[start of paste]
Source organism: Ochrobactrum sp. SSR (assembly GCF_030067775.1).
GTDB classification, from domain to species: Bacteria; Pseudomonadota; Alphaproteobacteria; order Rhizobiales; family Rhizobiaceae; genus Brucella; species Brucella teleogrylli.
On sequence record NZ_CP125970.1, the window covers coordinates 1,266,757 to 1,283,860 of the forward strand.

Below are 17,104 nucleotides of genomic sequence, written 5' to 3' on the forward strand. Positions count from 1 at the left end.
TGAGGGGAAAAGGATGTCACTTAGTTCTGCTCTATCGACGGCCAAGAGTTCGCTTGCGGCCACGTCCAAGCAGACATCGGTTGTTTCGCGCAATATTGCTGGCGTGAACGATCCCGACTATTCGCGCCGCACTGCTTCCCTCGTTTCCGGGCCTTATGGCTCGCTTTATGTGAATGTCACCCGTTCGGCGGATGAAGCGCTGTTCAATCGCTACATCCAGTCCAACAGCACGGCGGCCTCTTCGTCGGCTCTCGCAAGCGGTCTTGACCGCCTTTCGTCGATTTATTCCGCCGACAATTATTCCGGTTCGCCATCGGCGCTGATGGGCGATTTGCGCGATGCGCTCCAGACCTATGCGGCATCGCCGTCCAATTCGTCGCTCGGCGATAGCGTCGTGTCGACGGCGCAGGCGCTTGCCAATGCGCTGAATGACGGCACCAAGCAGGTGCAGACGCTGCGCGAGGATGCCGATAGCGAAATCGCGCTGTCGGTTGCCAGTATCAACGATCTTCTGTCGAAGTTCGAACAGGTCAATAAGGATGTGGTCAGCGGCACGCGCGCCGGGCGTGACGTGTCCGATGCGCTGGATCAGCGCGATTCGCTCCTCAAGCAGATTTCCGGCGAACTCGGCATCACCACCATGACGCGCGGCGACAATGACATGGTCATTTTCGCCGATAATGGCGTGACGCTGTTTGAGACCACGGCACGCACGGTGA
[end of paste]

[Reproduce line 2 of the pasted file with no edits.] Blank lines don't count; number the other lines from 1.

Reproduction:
GTDB classification, from domain to species: Bacteria; Pseudomonadota; Alphaproteobacteria; order Rhizobiales; family Rhizobiaceae; genus Brucella; species Brucella teleogrylli.